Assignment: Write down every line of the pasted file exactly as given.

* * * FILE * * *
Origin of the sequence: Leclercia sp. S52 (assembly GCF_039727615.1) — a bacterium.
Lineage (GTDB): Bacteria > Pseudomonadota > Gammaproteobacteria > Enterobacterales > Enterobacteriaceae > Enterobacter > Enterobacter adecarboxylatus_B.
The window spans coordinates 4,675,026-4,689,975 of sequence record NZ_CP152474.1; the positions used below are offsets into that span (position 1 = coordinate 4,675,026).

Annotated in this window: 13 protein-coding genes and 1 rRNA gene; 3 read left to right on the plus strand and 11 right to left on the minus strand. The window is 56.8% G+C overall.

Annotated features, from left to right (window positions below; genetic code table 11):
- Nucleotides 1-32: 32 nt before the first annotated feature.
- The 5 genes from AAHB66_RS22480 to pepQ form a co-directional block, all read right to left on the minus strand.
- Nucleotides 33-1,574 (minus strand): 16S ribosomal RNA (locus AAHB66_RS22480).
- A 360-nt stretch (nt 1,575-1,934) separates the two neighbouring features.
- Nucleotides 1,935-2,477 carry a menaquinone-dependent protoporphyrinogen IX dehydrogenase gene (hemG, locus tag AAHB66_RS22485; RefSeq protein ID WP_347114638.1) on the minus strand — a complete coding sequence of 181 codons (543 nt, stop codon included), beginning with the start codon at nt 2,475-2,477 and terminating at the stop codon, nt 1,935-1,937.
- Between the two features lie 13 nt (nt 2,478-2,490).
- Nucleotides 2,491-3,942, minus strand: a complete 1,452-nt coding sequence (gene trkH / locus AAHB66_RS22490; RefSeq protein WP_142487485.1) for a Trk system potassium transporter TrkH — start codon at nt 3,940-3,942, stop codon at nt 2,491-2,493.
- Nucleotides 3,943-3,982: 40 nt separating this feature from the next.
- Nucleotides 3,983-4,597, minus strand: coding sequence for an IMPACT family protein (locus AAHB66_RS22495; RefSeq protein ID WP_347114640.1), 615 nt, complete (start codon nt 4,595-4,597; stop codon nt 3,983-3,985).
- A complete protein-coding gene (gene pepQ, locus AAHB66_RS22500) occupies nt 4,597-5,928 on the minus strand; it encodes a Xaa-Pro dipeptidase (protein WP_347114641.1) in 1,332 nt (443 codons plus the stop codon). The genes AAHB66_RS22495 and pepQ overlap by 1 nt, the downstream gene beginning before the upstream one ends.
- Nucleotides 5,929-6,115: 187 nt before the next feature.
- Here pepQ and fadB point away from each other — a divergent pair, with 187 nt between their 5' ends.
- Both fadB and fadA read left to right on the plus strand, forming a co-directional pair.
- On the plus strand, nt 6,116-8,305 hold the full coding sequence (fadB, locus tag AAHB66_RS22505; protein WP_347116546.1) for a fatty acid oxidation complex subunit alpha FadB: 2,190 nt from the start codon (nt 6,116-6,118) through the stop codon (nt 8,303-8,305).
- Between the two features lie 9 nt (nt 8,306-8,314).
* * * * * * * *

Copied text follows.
Origin of the sequence: Leclercia sp. S52 (assembly GCF_039727615.1) — a bacterium.
Lineage (GTDB): Bacteria > Pseudomonadota > Gammaproteobacteria > Enterobacterales > Enterobacteriaceae > Enterobacter > Enterobacter adecarboxylatus_B.
The window spans coordinates 4,675,026-4,689,975 of sequence record NZ_CP152474.1; the positions used below are offsets into that span (position 1 = coordinate 4,675,026).

Annotated in this window: 13 protein-coding genes and 1 rRNA gene; 3 read left to right on the plus strand and 11 right to left on the minus strand. The window is 56.8% G+C overall.

Annotated features, from left to right (window positions below; genetic code table 11):
- Nucleotides 1-32: 32 nt before the first annotated feature.
- The 5 genes from AAHB66_RS22480 to pepQ form a co-directional block, all read right to left on the minus strand.
- Nucleotides 33-1,574 (minus strand): 16S ribosomal RNA (locus AAHB66_RS22480).
- A 360-nt stretch (nt 1,575-1,934) separates the two neighbouring features.
- Nucleotides 1,935-2,477 carry a menaquinone-dependent protoporphyrinogen IX dehydrogenase gene (hemG, locus tag AAHB66_RS22485; RefSeq protein ID WP_347114638.1) on the minus strand — a complete coding sequence of 181 codons (543 nt, stop codon included), beginning with the start codon at nt 2,475-2,477 and terminating at the stop codon, nt 1,935-1,937.
- Between the two features lie 13 nt (nt 2,478-2,490).
- Nucleotides 2,491-3,942, minus strand: a complete 1,452-nt coding sequence (gene trkH / locus AAHB66_RS22490; RefSeq protein WP_142487485.1) for a Trk system potassium transporter TrkH — start codon at nt 3,940-3,942, stop codon at nt 2,491-2,493.
- Nucleotides 3,943-3,982: 40 nt separating this feature from the next.
- Nucleotides 3,983-4,597, minus strand: coding sequence for an IMPACT family protein (locus AAHB66_RS22495; RefSeq protein ID WP_347114640.1), 615 nt, complete (start codon nt 4,595-4,597; stop codon nt 3,983-3,985).
- A complete protein-coding gene (gene pepQ, locus AAHB66_RS22500) occupies nt 4,597-5,928 on the minus strand; it encodes a Xaa-Pro dipeptidase (protein WP_347114641.1) in 1,332 nt (443 codons plus the stop codon). The genes AAHB66_RS22495 and pepQ overlap by 1 nt, the downstream gene beginning before the upstream one ends.
- Nucleotides 5,929-6,115: 187 nt before the next feature.
- Here pepQ and fadB point away from each other — a divergent pair, with 187 nt between their 5' ends.
- Both fadB and fadA read left to right on the plus strand, forming a co-directional pair.
- On the plus strand, nt 6,116-8,305 hold the full coding sequence (fadB, locus tag AAHB66_RS22505; protein WP_347116546.1) for a fatty acid oxidation complex subunit alpha FadB: 2,190 nt from the start codon (nt 6,116-6,118) through the stop codon (nt 8,303-8,305).
- Between the two features lie 9 nt (nt 8,306-8,314).